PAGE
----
Can You Sue Someone After Settling With Their Insurance Company?

You’ve been in an accident and filed a claim against the at-fault party’s insurance company. After months of negotiations, you finally reach a settlement agreement – they’ll pay you a lump sum, and in return, you sign a release promising not to sue them for additional compensation later. Case closed, right?

Well, not necessarily.

While settling with an insurance company does bar most future legal action, there are a few rare exceptions where you may still be able to sue after the fact. Keep reading to understand when settling prevents lawsuits, the exceptions, time limits, and how working with a personal injury lawyer can help protect your rights.

When Settling Typically Prevents Future Legal Action

The number one reason insurance companies agree to settlement agreements is to obtain a signed release from further liability. This release is a legally binding contract where you promise not to pursue additional claims against the insurer or their insured in exchange for compensation.

Settlement contracts will contain language stating you accept the payout as “full satisfaction” of any and all accident-related claims. By endorsing that check and signing the release, you waive the legal right to seek more damages – even if your injuries turn out worse than expected.

Harsh? Perhaps. But remember, you’re getting compensation without having to prove fault in court. The insurer must remove liability exposure to agree to any settlement at all.

Rare Exceptions – When You Can Sue After a Settlement

While settlements typically end all claims arising from an accident, there are a few rare exceptions:

Fraud or Coercion

If you can prove the insurer used outright fraud or coercion to force you into accepting an unfair settlement, a judge may void the original release and allow you to sue.

Examples might include:

  • The insurer bribing/threatening you to accept an artificially low settlement
  • The settlement check bouncing after you signed the release

Of course, you’d need solid documentation to back up accusations of fraud or coercion in court. Simply claiming the settlement wasn’t enough won’t cut it.

Additional At-Fault Parties

If another negligent party contributed to the accident, you may still pursue legal action against them even after settling with the first insurer.

For example:

  • You settle with the at-fault driver’s insurer, then discover a product defect also caused the crash
  • A multi-vehicle accident where you settled with one motorist but can still sue the other(s)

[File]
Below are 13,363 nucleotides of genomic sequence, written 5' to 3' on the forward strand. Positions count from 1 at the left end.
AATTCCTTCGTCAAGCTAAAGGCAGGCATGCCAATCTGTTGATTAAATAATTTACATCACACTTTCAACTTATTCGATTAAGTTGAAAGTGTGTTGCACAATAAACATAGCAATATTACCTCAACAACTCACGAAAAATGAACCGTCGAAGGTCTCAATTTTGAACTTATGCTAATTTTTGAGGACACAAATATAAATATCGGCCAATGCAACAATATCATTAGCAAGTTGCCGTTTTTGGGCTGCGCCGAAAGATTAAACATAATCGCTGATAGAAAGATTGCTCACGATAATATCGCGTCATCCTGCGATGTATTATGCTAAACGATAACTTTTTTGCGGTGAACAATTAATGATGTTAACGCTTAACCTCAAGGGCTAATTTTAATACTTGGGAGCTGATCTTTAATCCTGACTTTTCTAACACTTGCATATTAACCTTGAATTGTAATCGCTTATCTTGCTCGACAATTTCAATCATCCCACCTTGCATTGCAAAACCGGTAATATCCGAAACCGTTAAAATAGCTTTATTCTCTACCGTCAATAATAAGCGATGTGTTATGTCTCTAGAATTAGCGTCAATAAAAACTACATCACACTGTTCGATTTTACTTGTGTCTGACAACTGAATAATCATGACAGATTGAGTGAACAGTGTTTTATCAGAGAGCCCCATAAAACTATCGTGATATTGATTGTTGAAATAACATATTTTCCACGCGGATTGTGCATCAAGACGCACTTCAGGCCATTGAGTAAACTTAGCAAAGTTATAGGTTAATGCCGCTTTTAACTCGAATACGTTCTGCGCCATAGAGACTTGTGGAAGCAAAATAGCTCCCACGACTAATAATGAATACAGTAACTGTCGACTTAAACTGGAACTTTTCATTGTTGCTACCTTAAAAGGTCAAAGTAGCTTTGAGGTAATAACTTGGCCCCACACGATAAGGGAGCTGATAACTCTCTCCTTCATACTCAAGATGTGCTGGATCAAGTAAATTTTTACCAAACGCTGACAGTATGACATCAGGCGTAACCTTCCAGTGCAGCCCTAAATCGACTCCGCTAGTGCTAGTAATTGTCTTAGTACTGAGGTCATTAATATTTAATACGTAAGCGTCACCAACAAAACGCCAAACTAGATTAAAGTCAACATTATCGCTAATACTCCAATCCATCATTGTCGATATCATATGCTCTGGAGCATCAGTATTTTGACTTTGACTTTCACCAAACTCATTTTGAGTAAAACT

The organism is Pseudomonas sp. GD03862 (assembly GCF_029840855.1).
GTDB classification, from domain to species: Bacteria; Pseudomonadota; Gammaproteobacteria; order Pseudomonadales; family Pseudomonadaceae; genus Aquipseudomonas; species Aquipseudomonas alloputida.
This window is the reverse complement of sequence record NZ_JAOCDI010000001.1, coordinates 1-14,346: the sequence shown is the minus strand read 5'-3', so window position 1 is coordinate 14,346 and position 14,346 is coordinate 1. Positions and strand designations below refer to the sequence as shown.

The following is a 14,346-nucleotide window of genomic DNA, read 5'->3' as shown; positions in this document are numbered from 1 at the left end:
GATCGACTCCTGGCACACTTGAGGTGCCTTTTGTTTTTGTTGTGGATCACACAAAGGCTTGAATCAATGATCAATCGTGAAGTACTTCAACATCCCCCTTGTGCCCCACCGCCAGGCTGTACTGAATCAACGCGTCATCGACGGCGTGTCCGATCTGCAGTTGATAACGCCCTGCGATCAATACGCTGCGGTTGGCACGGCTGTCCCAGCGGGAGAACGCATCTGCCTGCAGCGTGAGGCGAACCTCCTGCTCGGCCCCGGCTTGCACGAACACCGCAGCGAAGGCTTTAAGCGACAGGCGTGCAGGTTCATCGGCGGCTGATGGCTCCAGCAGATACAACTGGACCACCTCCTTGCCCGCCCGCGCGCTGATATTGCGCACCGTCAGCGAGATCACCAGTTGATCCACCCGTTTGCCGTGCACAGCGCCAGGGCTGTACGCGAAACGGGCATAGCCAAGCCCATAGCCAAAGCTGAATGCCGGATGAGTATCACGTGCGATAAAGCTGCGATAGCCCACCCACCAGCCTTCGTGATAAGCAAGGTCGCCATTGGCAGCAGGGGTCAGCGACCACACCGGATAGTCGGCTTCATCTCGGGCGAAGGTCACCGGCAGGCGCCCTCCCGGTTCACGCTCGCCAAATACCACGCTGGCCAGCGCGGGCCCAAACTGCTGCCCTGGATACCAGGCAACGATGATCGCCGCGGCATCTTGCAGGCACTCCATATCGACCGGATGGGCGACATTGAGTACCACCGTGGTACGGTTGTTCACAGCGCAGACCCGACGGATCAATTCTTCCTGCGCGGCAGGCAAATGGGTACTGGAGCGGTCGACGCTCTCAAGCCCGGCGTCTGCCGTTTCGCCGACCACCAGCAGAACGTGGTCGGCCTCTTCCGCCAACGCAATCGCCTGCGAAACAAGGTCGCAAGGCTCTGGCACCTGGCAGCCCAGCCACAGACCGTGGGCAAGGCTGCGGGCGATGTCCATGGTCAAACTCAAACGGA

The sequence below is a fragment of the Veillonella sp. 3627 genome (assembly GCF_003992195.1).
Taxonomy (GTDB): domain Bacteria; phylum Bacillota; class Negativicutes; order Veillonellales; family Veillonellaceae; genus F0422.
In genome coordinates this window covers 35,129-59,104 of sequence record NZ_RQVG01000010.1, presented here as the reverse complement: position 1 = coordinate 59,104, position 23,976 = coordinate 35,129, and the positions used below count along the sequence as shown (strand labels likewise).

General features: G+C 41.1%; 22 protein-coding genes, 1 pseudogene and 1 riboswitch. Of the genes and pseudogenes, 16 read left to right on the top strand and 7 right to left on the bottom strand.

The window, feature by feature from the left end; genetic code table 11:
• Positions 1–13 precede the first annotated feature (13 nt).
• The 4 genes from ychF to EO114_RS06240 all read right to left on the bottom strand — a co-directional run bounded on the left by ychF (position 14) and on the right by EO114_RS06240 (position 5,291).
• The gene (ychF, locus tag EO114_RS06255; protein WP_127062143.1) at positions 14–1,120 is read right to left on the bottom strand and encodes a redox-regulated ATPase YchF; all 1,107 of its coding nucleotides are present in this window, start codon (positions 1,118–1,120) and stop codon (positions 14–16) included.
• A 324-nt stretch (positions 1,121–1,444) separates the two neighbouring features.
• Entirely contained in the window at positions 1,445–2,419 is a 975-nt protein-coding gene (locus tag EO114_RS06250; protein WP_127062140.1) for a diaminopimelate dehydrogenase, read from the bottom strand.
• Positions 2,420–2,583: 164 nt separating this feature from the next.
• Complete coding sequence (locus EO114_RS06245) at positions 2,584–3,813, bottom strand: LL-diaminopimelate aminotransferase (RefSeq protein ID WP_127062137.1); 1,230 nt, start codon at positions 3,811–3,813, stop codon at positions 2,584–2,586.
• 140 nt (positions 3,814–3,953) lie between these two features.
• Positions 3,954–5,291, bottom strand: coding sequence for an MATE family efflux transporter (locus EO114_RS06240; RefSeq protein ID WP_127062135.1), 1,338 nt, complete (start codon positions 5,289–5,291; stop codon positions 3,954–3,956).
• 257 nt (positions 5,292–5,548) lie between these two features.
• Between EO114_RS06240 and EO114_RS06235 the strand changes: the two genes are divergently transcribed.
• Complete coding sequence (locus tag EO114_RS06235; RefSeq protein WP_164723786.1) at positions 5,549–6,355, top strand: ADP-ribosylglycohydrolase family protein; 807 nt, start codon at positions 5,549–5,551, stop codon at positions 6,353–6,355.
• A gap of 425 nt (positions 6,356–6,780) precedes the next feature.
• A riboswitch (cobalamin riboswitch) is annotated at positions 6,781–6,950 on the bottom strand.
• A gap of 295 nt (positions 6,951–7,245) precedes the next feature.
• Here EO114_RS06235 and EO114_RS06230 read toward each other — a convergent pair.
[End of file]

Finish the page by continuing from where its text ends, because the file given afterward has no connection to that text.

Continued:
This aligns with the idea that a settlement only releases that specific insurer and their insured from liability – not third parties.

Lapsed Insurance Coverage

If it comes to light the at-fault motorist’s policy wasn’t active due to non-payment, their insurer can void any settlement. This revives your ability to sue the now-uninsured driver personally.

Of course, suing an individual is only worthwhile if they have sufficient assets to justify the legal costs. Still, it illustrates the importance of verifying insurance before settling. No coverage = no protection from personal liability.

Not Enough Coverage for Extensive Damages

Settling within policy limits does not prohibit seriously injured victims from suing an at-fault driver personally for damages exceeding those limits.

  • This requires proving extensive harm warranting extra compensation
  • Even then, barriers like legal costs and the defendant’s ability to pay often discourage such lawsuits

The exception aligns with the idea that while an insurer’s duty ends at the policy max, individuals remain liable for damage they cause.

Statute of Limitations

Even if exceptions allowing a post-settlement lawsuit exist, you still must sue within the statute of limitations – typically two to six years depending on the state.

Special circumstances like the defendant leaving town or the victim lacking legal mental capacity can pause the clock, but otherwise, you’ll lose the legal right to sue if that window closes.

Working With a Lawyer

An experienced personal injury lawyer can help protect your rights if questions around suing after settling arise by:

  • Negotiating an appropriate settlement amount accounting for all current + probable future damages
  • Securing policy limit payouts from all relevant insurers prior to signing any releases
  • Drafting customized releases/contracts keeping the door open to sue other negligent parties involved

Reaching a comprehensive settlement with all liable parties from the start minimizes chances and need for further legal action.

Having an expert personal injury advisor on your side throughout the process ensures your interests remain protected.

Key Takeaways

  • Accepting an insurance settlement typically ends your ability to sue related to that accident – the whole point of settlements from the insurer’s side is eliminating further legal liability in exchange for payment.
  • Rare exceptions exist like proving fraud/coercion, involvement of other negligent parties, or lack of coverage – but the bar to overcome settlement-related liability waivers is high.
  • Your best bet is working with an attorney from the start to maximize initial payouts while preserving the right to sue other entities contributing to the incident. Don’t go it alone and risk leaving compensation on the table.

Protect yourself, understand your options, and make informed decisions by consulting a qualified personal injury lawyer before signing any release of claims after an accident. Most offer free initial consultations, so you have nothing to lose.

Disclaimer: This article should not be interpreted as legal advice. Settling injury claims can be complex, so always speak with a licensed attorney regarding your particular situation before making decisions. Laws vary by jurisdiction.